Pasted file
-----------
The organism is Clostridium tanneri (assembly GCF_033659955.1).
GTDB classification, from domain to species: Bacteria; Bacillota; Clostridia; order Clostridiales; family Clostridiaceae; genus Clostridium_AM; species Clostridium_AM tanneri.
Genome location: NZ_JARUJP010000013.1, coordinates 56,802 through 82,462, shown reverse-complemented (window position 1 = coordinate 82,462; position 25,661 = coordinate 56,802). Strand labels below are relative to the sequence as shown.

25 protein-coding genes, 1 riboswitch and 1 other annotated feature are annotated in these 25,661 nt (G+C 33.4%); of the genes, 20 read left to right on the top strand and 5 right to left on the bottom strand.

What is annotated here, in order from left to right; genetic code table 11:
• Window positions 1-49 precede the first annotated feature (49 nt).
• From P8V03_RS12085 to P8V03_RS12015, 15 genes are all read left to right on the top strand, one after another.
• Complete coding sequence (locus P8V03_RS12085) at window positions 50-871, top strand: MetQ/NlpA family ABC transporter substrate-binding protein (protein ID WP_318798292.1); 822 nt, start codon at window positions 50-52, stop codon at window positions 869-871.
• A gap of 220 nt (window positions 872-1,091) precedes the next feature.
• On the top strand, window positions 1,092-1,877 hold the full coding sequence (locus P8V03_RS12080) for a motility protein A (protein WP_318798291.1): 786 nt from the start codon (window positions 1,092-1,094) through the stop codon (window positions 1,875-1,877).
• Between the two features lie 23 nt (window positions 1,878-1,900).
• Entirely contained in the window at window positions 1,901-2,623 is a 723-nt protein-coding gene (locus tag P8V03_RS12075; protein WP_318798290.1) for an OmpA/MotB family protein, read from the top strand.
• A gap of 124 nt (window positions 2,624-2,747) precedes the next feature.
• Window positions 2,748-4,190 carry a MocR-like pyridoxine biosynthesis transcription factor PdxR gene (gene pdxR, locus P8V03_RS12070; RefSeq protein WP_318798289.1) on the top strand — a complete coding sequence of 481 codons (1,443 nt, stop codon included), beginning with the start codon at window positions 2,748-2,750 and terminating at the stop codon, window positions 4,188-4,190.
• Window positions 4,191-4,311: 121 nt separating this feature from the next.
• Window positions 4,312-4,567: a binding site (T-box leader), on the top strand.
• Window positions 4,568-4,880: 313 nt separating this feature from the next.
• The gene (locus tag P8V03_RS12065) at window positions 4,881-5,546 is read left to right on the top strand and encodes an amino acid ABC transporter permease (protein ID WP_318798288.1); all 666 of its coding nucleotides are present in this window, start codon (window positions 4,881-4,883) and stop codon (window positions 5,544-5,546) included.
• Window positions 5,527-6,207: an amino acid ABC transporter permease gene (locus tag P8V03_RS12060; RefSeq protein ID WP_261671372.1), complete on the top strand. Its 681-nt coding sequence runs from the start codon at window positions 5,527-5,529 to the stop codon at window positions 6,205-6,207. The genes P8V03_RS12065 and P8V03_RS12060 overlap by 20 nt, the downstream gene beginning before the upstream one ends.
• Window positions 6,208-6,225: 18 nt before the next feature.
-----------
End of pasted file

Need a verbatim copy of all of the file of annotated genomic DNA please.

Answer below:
The organism is Clostridium tanneri (assembly GCF_033659955.1).
GTDB classification, from domain to species: Bacteria; Bacillota; Clostridia; order Clostridiales; family Clostridiaceae; genus Clostridium_AM; species Clostridium_AM tanneri.
Genome location: NZ_JARUJP010000013.1, coordinates 56,802 through 82,462, shown reverse-complemented (window position 1 = coordinate 82,462; position 25,661 = coordinate 56,802). Strand labels below are relative to the sequence as shown.

25 protein-coding genes, 1 riboswitch and 1 other annotated feature are annotated in these 25,661 nt (G+C 33.4%); of the genes, 20 read left to right on the top strand and 5 right to left on the bottom strand.

What is annotated here, in order from left to right; genetic code table 11:
• Window positions 1-49 precede the first annotated feature (49 nt).
• From P8V03_RS12085 to P8V03_RS12015, 15 genes are all read left to right on the top strand, one after another.
• Complete coding sequence (locus P8V03_RS12085) at window positions 50-871, top strand: MetQ/NlpA family ABC transporter substrate-binding protein (protein ID WP_318798292.1); 822 nt, start codon at window positions 50-52, stop codon at window positions 869-871.
• A gap of 220 nt (window positions 872-1,091) precedes the next feature.
• On the top strand, window positions 1,092-1,877 hold the full coding sequence (locus P8V03_RS12080) for a motility protein A (protein WP_318798291.1): 786 nt from the start codon (window positions 1,092-1,094) through the stop codon (window positions 1,875-1,877).
• Between the two features lie 23 nt (window positions 1,878-1,900).
• Entirely contained in the window at window positions 1,901-2,623 is a 723-nt protein-coding gene (locus tag P8V03_RS12075; protein WP_318798290.1) for an OmpA/MotB family protein, read from the top strand.
• A gap of 124 nt (window positions 2,624-2,747) precedes the next feature.
• Window positions 2,748-4,190 carry a MocR-like pyridoxine biosynthesis transcription factor PdxR gene (gene pdxR, locus P8V03_RS12070; RefSeq protein WP_318798289.1) on the top strand — a complete coding sequence of 481 codons (1,443 nt, stop codon included), beginning with the start codon at window positions 2,748-2,750 and terminating at the stop codon, window positions 4,188-4,190.
• Window positions 4,191-4,311: 121 nt separating this feature from the next.
• Window positions 4,312-4,567: a binding site (T-box leader), on the top strand.
• Window positions 4,568-4,880: 313 nt separating this feature from the next.
• The gene (locus tag P8V03_RS12065) at window positions 4,881-5,546 is read left to right on the top strand and encodes an amino acid ABC transporter permease (protein ID WP_318798288.1); all 666 of its coding nucleotides are present in this window, start codon (window positions 4,881-4,883) and stop codon (window positions 5,544-5,546) included.
• Window positions 5,527-6,207: an amino acid ABC transporter permease gene (locus tag P8V03_RS12060; RefSeq protein ID WP_261671372.1), complete on the top strand. Its 681-nt coding sequence runs from the start codon at window positions 5,527-5,529 to the stop codon at window positions 6,205-6,207. The genes P8V03_RS12065 and P8V03_RS12060 overlap by 20 nt, the downstream gene beginning before the upstream one ends.
• Window positions 6,208-6,225: 18 nt before the next feature.